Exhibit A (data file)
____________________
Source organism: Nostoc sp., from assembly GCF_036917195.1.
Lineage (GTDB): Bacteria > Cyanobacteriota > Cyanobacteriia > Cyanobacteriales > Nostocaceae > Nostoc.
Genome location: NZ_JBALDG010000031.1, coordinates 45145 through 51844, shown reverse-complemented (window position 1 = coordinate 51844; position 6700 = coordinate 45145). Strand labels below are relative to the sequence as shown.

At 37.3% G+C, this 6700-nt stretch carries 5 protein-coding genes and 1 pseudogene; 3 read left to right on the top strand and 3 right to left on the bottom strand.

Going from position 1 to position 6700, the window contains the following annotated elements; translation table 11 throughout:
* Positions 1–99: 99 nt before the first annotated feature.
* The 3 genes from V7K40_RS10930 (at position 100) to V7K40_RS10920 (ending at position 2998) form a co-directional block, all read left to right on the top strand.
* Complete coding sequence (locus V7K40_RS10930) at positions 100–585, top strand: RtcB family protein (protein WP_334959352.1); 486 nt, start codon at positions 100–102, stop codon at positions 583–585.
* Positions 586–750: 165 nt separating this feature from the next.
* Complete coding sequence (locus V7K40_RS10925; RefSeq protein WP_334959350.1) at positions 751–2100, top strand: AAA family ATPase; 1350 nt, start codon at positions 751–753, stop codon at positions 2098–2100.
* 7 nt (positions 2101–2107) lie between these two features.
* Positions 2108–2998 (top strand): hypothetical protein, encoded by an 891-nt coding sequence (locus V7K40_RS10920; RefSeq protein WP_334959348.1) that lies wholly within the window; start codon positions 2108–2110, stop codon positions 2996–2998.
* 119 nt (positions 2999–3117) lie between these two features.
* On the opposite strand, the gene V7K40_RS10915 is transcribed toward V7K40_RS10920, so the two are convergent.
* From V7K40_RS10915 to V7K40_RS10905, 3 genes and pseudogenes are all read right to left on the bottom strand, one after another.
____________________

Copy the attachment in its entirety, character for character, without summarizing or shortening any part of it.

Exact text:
Source organism: Nostoc sp., from assembly GCF_036917195.1.
Lineage (GTDB): Bacteria > Cyanobacteriota > Cyanobacteriia > Cyanobacteriales > Nostocaceae > Nostoc.
Genome location: NZ_JBALDG010000031.1, coordinates 45145 through 51844, shown reverse-complemented (window position 1 = coordinate 51844; position 6700 = coordinate 45145). Strand labels below are relative to the sequence as shown.

At 37.3% G+C, this 6700-nt stretch carries 5 protein-coding genes and 1 pseudogene; 3 read left to right on the top strand and 3 right to left on the bottom strand.

Going from position 1 to position 6700, the window contains the following annotated elements; translation table 11 throughout:
* Positions 1–99: 99 nt before the first annotated feature.
* The 3 genes from V7K40_RS10930 (at position 100) to V7K40_RS10920 (ending at position 2998) form a co-directional block, all read left to right on the top strand.
* Complete coding sequence (locus V7K40_RS10930) at positions 100–585, top strand: RtcB family protein (protein WP_334959352.1); 486 nt, start codon at positions 100–102, stop codon at positions 583–585.
* Positions 586–750: 165 nt separating this feature from the next.
* Complete coding sequence (locus V7K40_RS10925; RefSeq protein WP_334959350.1) at positions 751–2100, top strand: AAA family ATPase; 1350 nt, start codon at positions 751–753, stop codon at positions 2098–2100.
* 7 nt (positions 2101–2107) lie between these two features.
* Positions 2108–2998 (top strand): hypothetical protein, encoded by an 891-nt coding sequence (locus V7K40_RS10920; RefSeq protein WP_334959348.1) that lies wholly within the window; start codon positions 2108–2110, stop codon positions 2996–2998.
* 119 nt (positions 2999–3117) lie between these two features.
* On the opposite strand, the gene V7K40_RS10915 is transcribed toward V7K40_RS10920, so the two are convergent.
* From V7K40_RS10915 to V7K40_RS10905, 3 genes and pseudogenes are all read right to left on the bottom strand, one after another.